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No automatic right to temporarily lay off employees

Ontario decision highlights common employer mistake
Employment law
The recent decision of the Ontario Superior Court of Justice in Popescu v. Wittman Canada Inc. is a perfect example of a situation where an employer mistakenly thought that they had the right to temporarily lay off an employee and ended up with liability as a result.

By Stuart Rudner and Anique Dublin

Let’s begin with the key takeaway from this post: Employers should not assume that they have the right to temporarily lay off workers in the event of a seasonal or other slowdown.

Unfortunately, many employers assume they have this right (much like they assume that every employee automatically has a period of probation — see point 2(a) of our recent Year in Review).

The issue is compounded by the fact that some employment standards legislation, such as the Employment Standards Act, 2000 (ESA) in Ontario, explicitly references temporary layoffs and sets out parameters for how they can be implemented and when they will constitute a dismissal. As a consequence, many employers assume that they have the right to temporarily lay off an employee.

But the legislation does not grant this right; it only sets out how layoffs can be implemented if the right already exists. And for that right to exist, it must either be explicitly set out in an employment agreement or, in limited circumstances, implied by the nature of the industry (such as construction) or the practices of the organization.

In the absence of the right to lay off the employee, doing so will constitute a constructive dismissal.

The recent decision of the Ontario Superior Court of Justice in Popescu v. Wittman Canada Inc. is a perfect example of a situation where an employer mistakenly thought that they had the right to temporarily lay off an employee and ended up with liability as a result.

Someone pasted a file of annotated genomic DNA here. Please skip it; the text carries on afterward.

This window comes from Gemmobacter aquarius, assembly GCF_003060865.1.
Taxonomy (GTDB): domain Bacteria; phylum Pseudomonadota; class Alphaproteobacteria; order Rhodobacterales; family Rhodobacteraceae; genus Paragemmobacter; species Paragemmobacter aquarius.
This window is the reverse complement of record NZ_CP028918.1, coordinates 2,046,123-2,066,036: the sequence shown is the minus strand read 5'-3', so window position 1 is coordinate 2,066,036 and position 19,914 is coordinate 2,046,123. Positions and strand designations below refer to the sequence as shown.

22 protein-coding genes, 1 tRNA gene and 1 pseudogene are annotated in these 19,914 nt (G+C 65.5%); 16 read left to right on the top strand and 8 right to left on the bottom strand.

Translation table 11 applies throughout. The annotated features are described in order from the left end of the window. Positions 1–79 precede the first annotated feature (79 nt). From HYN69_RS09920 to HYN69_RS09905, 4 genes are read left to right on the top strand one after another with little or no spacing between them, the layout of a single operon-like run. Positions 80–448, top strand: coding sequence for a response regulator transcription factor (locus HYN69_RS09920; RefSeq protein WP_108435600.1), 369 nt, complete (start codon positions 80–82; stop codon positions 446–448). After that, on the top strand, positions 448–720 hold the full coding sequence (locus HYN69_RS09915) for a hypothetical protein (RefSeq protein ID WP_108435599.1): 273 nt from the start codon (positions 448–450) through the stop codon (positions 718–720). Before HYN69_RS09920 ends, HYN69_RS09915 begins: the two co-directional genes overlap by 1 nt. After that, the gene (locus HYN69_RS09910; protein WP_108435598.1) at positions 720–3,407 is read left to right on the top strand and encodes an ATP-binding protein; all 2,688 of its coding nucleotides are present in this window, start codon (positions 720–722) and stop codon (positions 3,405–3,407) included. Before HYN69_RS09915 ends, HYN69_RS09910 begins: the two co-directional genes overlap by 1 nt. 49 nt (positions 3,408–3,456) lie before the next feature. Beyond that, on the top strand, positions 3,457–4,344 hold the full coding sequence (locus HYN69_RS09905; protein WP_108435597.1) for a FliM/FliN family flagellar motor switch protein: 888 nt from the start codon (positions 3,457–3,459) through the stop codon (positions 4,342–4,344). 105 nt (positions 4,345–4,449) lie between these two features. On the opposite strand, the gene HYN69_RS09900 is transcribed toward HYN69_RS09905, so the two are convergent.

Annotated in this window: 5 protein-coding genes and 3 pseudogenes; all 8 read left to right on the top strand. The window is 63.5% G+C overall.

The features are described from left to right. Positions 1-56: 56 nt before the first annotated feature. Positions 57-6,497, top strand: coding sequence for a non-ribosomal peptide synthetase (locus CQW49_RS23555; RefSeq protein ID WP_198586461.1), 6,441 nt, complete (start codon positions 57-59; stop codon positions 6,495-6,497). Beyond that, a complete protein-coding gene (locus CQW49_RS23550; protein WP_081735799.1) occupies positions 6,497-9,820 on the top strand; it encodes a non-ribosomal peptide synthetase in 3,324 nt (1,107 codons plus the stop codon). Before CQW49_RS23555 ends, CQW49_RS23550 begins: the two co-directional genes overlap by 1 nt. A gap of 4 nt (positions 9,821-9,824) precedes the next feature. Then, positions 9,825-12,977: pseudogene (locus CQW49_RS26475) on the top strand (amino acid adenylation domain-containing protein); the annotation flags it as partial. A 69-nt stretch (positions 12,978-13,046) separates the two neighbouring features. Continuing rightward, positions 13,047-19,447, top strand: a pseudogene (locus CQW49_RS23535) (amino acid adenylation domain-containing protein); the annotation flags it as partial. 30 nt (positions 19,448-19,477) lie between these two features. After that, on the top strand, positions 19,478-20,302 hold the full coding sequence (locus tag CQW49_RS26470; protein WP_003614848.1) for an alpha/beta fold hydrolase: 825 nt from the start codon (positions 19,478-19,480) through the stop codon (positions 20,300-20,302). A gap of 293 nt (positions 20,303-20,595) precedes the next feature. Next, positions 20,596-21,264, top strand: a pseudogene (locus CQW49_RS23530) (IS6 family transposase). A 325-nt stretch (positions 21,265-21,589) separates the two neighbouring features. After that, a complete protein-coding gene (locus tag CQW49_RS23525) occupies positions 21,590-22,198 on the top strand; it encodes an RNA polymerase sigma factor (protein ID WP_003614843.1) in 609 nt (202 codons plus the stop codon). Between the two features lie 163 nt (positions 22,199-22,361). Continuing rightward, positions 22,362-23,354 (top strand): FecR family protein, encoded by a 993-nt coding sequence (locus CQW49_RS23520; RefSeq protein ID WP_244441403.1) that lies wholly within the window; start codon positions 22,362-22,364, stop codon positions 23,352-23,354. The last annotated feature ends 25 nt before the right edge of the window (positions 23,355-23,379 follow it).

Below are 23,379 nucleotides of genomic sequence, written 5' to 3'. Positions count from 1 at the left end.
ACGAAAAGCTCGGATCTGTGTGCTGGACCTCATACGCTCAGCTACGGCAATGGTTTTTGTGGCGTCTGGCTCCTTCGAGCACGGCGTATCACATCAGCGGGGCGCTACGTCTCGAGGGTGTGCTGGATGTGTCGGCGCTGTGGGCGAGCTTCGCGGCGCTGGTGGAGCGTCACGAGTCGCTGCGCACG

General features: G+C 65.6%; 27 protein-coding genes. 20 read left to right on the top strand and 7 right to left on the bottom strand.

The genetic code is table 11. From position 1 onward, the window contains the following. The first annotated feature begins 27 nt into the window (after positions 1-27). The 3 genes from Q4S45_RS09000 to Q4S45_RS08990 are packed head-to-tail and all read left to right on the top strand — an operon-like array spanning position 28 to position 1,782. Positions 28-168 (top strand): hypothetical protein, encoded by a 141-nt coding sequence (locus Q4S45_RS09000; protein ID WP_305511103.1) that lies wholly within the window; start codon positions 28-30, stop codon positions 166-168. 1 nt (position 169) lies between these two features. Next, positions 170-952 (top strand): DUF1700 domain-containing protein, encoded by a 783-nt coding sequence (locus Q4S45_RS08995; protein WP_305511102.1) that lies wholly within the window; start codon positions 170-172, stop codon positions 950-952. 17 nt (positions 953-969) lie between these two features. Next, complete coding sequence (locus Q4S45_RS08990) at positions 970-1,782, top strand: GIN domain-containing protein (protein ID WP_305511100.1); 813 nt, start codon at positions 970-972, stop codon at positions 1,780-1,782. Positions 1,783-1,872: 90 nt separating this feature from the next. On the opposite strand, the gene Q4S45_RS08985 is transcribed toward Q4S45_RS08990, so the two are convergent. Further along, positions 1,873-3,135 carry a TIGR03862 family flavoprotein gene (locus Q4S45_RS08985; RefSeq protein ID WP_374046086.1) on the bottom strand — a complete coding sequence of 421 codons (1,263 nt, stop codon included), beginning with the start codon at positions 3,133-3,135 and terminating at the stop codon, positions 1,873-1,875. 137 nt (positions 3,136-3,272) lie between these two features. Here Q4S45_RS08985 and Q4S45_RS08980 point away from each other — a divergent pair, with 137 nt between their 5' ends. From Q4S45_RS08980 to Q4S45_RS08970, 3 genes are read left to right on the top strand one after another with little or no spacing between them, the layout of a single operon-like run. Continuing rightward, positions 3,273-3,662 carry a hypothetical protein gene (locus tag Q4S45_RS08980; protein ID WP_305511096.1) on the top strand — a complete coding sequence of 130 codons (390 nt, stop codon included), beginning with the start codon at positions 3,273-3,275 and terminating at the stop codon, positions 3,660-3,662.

Background

Petre Popescu was a mechanical engineer at Wittman Canada for 12 years designing continuous desiccant dryers and other products manufactured by Wittman. In 2014, sales slowed considerably for Wittman and, as a result, Wittman decided to lay Popescu temporarily.

The employment agreement between Popescu and Wittman did not mention any right on Wittman’s part to impose a temporary layoff. As a result, Popescu brought a claim against Wittman for constructive dismissal.

Notably, the parties agreed prior to judgment that the temporary layoff constituted a constructive dismissal. The only issue, therefore, was the damages to which Popescu was entitled.

This case should be a reminder to employers that if they want to have the right to lay employees off temporarily, they should incorporate that right into their contracts. At the same time, employees should be aware that they may not have to accept a temporary layoff unless they either agreed to be subject to such layoffs in their contract or it could be reasonably expected in light of the common practices in the industry.

Anique Dublin is a law clerk and office administrator at Rudner Law in Toronto.

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Stuart Rudner

Stuart Rudner, Employment Lawyer and MediatorStuart Rudner is the founder of Rudner Law (RudnerLaw.ca), a firm specializing in Employment Law and Mediation. He can be reached at stuart@rudnerlaw.ca, (416) 864-8500 or (905) 209-6999, and you can follow on Twitter @RudnerLaw.
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